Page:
Life at Patreon: Agenda Spotlight

October 11, 2023

At Patreon, we have several employee-led groups that connect our teammates beyond the work we do together. They focus on building community around shared identities and are an important part of defining how we show up for each other.

In this series, we’ll introduce the individuals who make up those groups, their contributions to Patreon, and why the work they do is important to them on a personal level. We’re kicking it off with Agenda, our LGBTQ+ employee group.

JP (she/her), Product Manager


As a Product Manager at Patreon, I've had the opportunity to lead initiatives across growth and core product, from creator activation to creator tools and member billing. I’m driven by our mission to get creators paid and I believe in what we’re doing to foster meaningful connections between creators and their fans. It’s really nice to work on a product that directly impacts people I care about, including creators in the LGBTQ+ community.

At Patreon, we’re always inviting creators to come into the office to speak about their experiences. We get to hear about their creative processes, their daily lives, and how Patreon fits into the mix. I’m constantly inspired by creators on our platform, many of whom have had to fight for the ability to create and share their art with the world, including many queer creators.

Recently, I was deeply moved when someone we interviewed shared their coming out story and how it influenced their trajectory as a creator. The depth of life experience creators bring into their work is humbling, and it’s something our team really respects. I think that respect carries over into the way we work together and our culture at Patreon — we celebrate the ways we are different. You can be your authentic self here.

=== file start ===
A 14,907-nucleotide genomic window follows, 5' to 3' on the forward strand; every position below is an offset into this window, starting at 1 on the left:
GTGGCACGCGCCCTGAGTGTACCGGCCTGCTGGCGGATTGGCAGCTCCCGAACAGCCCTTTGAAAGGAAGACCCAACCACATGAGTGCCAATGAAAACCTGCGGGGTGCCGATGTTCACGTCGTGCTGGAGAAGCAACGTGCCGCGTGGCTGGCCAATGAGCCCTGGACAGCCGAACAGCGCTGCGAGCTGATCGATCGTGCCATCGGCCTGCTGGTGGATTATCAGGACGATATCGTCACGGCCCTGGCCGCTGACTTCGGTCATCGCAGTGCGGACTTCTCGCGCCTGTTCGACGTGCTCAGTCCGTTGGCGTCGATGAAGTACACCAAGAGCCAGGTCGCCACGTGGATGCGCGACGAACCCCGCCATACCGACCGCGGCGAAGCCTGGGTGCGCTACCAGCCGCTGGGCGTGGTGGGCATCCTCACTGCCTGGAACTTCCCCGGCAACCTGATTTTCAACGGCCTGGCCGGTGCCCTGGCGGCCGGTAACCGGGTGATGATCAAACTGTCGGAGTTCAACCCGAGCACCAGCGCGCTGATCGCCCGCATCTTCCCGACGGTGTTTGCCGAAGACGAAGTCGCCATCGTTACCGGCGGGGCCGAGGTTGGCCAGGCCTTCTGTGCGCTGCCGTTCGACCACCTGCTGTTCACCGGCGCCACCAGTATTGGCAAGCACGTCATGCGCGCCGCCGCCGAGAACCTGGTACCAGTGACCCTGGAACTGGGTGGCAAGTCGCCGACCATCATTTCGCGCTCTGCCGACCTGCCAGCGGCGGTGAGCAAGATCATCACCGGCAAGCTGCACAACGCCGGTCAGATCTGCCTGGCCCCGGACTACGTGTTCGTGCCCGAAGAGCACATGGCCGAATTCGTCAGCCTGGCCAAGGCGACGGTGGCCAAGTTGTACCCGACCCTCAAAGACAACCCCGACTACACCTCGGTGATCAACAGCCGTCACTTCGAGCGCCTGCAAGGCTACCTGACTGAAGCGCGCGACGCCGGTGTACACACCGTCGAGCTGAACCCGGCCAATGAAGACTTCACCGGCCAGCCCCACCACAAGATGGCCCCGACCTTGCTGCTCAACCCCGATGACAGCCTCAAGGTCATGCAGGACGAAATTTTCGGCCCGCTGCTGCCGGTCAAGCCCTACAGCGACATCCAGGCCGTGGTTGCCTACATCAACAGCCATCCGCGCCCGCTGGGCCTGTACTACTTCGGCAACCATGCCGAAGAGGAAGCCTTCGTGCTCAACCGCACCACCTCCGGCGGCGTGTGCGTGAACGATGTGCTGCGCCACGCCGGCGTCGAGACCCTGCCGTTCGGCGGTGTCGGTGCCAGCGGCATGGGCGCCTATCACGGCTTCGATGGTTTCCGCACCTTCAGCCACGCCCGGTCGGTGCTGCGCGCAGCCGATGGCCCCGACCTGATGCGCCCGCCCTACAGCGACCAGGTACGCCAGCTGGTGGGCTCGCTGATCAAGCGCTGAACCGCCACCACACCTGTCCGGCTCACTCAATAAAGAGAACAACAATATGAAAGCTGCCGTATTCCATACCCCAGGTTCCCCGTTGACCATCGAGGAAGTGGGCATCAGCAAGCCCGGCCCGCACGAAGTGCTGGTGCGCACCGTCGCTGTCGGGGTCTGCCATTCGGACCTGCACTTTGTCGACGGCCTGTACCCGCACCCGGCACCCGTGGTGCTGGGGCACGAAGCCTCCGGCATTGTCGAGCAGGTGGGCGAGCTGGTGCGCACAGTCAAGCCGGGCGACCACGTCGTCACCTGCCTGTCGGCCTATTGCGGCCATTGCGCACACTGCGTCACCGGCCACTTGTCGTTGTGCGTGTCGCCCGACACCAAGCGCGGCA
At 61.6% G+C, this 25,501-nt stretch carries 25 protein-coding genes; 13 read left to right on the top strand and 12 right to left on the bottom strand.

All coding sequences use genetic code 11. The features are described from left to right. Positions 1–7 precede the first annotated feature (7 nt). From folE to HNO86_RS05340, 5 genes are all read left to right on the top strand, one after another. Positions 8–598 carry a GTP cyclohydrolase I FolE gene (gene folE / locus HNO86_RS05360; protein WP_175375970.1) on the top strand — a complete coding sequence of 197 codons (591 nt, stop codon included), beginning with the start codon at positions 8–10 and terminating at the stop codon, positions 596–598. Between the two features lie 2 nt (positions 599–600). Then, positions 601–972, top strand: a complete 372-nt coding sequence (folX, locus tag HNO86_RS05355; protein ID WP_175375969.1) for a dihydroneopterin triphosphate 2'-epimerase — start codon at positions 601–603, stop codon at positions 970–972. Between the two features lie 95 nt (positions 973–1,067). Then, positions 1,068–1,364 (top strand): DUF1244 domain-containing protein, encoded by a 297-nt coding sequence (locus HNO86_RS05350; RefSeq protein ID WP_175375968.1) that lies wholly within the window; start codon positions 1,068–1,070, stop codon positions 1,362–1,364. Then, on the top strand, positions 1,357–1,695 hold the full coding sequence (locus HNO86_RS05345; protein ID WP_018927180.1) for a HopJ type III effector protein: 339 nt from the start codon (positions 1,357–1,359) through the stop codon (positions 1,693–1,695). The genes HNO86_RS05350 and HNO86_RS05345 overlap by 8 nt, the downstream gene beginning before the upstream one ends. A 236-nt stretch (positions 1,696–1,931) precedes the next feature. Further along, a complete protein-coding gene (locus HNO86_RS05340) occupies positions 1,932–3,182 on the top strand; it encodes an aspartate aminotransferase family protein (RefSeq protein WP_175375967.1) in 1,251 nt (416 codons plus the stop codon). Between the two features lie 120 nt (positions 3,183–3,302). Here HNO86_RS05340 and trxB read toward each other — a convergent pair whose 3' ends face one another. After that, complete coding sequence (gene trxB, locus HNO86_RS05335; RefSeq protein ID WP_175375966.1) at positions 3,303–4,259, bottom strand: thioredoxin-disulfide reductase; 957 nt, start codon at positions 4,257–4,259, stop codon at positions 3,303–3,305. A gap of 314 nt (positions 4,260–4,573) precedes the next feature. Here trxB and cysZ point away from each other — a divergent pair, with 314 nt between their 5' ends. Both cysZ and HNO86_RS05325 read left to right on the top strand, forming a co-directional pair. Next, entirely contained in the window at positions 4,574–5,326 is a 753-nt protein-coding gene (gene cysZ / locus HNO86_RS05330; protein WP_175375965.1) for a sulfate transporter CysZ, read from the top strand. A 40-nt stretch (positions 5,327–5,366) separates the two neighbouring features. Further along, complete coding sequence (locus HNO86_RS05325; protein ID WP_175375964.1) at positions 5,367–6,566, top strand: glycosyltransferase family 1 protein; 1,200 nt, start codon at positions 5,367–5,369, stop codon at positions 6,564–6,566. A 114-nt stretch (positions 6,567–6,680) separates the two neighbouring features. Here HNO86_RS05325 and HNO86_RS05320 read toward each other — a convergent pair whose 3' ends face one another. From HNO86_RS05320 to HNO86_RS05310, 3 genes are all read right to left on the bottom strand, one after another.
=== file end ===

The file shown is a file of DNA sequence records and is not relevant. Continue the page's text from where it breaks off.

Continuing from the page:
Plus, when you’re working on a product for such a diverse group of creators, your own personal life and interests are bound to overlap in unique ways. For example, my wife and I are thinking about starting a family, and we were listening to this new podcast about starting a family as an LGBTQ+ couple. At the end of the podcast, the creator said they had a Patreon and we immediately joined. It's just so cool to have these creators who I get to help with the products we’re building and, at the same time, these creators are also helping me shape my own life. There’s something deeply rewarding when your life intersects with your work so directly.

Lauren (they/them), Data Engineer

Lauren, Data Engineer

I’m a Data Engineer and I joined Patreon to help build out executive reporting. I like making data more accessible and Patreon is a great place to do this because our business model aligns so tightly with our creators’ success. It’s so gratifying to work with internal data and translate it into tools that directly benefit creators, like projects related to creator insights or assisting our creator-facing teams by providing data-driven guidance to the creators they work with directly. This role uniquely allows me to see the direct impact of my work on our end users, which has been a rarity in my career journey.

My partner and I were early members of a few webcomic creators. We love being a part of various online communities and even had a webcomic artist create original art we display in our house. These creator communities are an important part of mine and my partner’s lives individually and enriches our relationship.

Over time, of course, we started supporting more creators beyond webcomics. Among the creators that we have supported are folks who have aided in my own personal understanding of various identities, as well as more broadly understanding the diverse ways that people exist in the world. The Gender Reveal podcast was one of the first pieces of content that I really connected to where it is for trans and gender-nonconforming folks by trans and gender-nonconforming folks. It helped me feel more connected in a world which can otherwise feel pretty isolated.

One thing that can be challenging about being broadly queer is that it can feel invisible. The definition of what individuals mean when they say queer is really broad, and there are definitely different images that people have in their mind. It is really useful to find segments of the queer community that are explicitly welcoming to my corner of expression. In the last couple of years, it's become easier to find those people in those spaces, which is awesome. Patreon is part of the ecosystem that has made it easier and I find it meaningful to be a part of that.